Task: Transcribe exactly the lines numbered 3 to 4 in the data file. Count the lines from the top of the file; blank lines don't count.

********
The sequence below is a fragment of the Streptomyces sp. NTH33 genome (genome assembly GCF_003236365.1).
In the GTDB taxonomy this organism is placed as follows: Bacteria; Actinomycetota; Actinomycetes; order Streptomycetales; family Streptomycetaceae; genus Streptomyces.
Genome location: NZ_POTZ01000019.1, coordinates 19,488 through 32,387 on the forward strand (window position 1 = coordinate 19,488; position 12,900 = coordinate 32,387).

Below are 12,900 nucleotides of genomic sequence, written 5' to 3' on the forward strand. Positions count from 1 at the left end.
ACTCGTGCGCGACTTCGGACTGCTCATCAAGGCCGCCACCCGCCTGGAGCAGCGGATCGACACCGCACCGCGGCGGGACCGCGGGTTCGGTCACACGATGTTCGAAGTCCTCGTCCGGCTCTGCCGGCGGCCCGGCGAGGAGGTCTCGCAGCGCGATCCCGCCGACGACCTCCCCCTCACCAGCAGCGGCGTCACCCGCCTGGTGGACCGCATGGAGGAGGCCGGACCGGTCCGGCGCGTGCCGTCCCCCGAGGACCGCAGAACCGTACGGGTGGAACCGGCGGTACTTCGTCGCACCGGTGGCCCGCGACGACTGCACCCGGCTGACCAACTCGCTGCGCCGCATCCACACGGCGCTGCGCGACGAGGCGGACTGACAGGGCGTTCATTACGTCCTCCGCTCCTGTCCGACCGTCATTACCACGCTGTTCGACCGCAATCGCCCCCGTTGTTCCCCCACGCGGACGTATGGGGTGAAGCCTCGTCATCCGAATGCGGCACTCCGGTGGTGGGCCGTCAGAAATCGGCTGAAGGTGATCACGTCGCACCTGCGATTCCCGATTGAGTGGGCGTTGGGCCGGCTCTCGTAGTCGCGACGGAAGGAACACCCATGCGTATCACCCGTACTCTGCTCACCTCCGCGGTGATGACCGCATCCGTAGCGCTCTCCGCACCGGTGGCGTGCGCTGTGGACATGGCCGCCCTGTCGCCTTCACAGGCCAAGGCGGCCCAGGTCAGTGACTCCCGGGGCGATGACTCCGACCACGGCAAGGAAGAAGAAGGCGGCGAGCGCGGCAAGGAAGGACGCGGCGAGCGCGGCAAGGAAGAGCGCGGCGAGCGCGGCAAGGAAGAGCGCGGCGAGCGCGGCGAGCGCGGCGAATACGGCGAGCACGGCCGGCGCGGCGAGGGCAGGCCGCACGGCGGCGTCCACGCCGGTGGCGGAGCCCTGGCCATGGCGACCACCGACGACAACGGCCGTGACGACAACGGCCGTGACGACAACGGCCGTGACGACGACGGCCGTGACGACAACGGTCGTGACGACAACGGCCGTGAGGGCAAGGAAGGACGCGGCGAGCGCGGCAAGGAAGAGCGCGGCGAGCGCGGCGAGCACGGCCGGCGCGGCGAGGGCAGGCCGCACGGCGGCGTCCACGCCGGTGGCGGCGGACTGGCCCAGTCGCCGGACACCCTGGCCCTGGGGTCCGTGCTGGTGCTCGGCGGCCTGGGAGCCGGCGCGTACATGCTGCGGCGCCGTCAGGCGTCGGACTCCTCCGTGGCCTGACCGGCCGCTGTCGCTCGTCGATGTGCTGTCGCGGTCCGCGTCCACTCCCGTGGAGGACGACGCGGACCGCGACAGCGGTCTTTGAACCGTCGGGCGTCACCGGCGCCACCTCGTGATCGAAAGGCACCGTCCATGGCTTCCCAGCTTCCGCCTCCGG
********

Genome location: NZ_POTZ01000019.1, coordinates 19,488 through 32,387 on the forward strand (window position 1 = coordinate 19,488; position 12,900 = coordinate 32,387).

Below are 12,900 nucleotides of genomic sequence, written 5' to 3' on the forward strand. Positions count from 1 at the left end.